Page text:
Making Music For Life – review


After a handful of books I have reviewed recently, I had decided to focus on different topics in my writings, at least for a while. But then I discovered this new book from Gayla M. Mills and I couldn’t resist. It is as much to the point what is about, as it could be. The title explains it quite well: Making Music For Life – Rediscover Your Musical Passion

The truth is, that I have found a few more very interesting books on this topic, so I will be expanding the Musicably website and adding a dedicated link to this type of resources. And also other resources, that could be valuable for my readers.

This is how Gayla introduces herself in her book: “I returned to music in my forties. I was an amateur guitar player, mediocre singer, and rusty bass player. I had last performed as a teenage Sunday school music teacher, leading my kids in song to a captive and sympathetic audience. I knew very little about music and nothing about the music business.”

Now in her fifties, she plays the double bass with her husband Gene on guitar. They have recorded three albums and reached success in the radio folk-music charts. But more importantly, they play at festivals, weddings, cafes, bars, listening rooms and house concerts. All of that while working full-time jobs unrelated to music. No doubt then, that throughout the last fifteen years Gayla has gathered a lot of music experience which she shares, with her passion, generously in the book.

The book targets primarily adults in the second half of life, but anyone interested in following their passion in the active music making can benefit from it greatly. The author had interviewed a number of similar musicians who have already made it into the music world, and their comments and quotes are interspersed throughout the book.

The text is divided into twelve chapters, which go from the advice for beginners to more experienced musicians. The first chapter Discover the Benefits explains in a clear and simple way why one should consider making music and what benefits that activity can bring, if done longterm and mindfully. 

Following chapters help with: choosing suitable music instruments or deciding to sing; finding a teacher; proper practicing; ear training; how to start jamming; who – where – and how to play with others; how to record your music; how to keep going and playing music for years while building your community; how to protect your health. And how to enjoy that journey as much as possible.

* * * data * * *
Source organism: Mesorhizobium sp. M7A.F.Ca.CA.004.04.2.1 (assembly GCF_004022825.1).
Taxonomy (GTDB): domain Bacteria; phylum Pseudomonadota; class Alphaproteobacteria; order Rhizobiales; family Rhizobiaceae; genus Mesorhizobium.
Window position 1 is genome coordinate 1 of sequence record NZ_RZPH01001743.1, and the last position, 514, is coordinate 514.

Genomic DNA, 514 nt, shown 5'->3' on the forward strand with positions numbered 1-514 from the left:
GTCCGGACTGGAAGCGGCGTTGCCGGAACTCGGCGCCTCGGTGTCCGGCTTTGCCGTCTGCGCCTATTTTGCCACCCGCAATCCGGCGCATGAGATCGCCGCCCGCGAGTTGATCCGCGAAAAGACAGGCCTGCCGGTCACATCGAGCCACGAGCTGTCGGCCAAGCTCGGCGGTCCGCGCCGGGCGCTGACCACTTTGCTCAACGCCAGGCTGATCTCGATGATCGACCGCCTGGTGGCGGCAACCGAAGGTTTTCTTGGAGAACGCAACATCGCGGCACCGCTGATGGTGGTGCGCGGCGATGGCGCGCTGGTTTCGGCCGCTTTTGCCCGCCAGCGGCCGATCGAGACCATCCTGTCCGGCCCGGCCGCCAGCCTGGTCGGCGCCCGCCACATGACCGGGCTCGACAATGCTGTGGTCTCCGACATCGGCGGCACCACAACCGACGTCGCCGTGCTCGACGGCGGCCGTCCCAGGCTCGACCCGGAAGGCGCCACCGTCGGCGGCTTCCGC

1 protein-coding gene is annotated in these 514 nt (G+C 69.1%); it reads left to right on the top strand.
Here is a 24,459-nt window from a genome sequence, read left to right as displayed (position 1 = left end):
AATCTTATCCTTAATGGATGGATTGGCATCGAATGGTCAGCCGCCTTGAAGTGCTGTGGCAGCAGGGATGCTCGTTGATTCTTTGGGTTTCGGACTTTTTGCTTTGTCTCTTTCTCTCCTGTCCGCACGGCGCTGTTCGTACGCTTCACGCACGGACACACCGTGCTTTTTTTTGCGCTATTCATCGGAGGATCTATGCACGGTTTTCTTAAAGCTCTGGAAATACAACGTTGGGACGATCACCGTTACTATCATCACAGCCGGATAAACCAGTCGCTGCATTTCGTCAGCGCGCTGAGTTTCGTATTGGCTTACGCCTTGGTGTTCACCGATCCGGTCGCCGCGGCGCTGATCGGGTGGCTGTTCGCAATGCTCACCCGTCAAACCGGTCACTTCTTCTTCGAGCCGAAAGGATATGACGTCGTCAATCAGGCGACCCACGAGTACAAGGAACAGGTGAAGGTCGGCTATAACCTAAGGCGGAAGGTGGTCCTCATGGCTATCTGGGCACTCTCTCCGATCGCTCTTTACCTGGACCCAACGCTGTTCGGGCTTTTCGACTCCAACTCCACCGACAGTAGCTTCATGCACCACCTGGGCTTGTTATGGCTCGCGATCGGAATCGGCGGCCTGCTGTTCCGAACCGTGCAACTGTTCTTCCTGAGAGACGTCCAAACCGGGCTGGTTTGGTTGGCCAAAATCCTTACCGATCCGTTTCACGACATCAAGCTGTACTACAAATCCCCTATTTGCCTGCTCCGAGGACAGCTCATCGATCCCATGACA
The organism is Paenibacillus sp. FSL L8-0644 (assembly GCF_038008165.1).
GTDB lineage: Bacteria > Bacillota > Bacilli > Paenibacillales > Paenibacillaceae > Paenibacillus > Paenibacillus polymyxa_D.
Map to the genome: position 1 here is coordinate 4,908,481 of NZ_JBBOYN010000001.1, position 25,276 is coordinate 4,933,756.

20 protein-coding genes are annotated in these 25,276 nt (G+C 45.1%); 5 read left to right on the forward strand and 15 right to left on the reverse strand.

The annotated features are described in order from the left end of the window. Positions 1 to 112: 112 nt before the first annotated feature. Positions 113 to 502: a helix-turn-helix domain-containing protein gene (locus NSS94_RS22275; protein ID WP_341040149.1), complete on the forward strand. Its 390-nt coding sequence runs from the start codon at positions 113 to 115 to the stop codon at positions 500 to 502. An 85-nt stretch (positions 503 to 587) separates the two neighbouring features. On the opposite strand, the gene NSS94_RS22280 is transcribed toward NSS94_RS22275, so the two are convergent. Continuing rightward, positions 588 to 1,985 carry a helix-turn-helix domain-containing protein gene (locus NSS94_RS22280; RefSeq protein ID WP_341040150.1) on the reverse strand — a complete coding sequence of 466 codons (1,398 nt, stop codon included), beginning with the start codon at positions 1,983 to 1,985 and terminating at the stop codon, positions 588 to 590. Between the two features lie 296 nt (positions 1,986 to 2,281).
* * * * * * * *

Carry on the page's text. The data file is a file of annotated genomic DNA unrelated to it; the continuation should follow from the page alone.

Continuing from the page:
Particularly helpful are links to other information, resources, and especially relevant organizations that help and support amateur music making. In the world of the fast-changing internet, you may not find all of them still relevant or even in the existence anymore — now defunct DownToJam network is just one example. But that doesn’t diminish the value of the information, because a brief internet search may reveal  many similar resources. More important is just to know, that something like that even exists.

Another highly valuable information especially for people who are just starting in the world of music making, is the proper and established etiquette. Nothing could be more scary and frustrating for someone, who has already overcome himself or herself and started playing their instrument, then to walk into a room full of strangers and absolutely not knowing what to do or how to get around. To make it much less intimidating, Gayla helps with clear advice with things like — how to prepare for a jam session, how to act once participating in one, or how to properly host a house concert. These things may sound obvious and simple, but for many potential and starting musicians they are not. 

Throughout the whole book there is one aspect that stands above almost everything else — the social aspect of music making. For example in the chapter about music jamming the author writes about how it becomes harder to meet new people later in life. Therefore playing music together is a great way to find common ground with people and have a good time. “Jams are a way to make it happen” she writes.

In the closing chapter the author writes: “Music fascinates and enthralls us. It needn’t be complex or out of reach for anyone. You needn’t have a special gift to enjoy making it. … Music begins as a sensory experience. It tickles our ears and sends blood to our feet. But it’s also the language of the heart, making us laugh, cry, rage, reflect, dance, kiss, and accept. As we age, music offers us even more. It helps us fight ennui, decline, or uncertainty. It can keep us vibrant, stretch our fingers, and refresh our minds.”

If there is this idea in your mind about getting involved in making music, about starting to play an instrument, joining a choir or hosting a house concert, I urge you to read this book. It will inspire you,  help you making that decision, will support you in first steps and will lead you through what comes after. Doesn’t matter your age or the stage of your career — making music will make your life better. And this book helps you make it happen!


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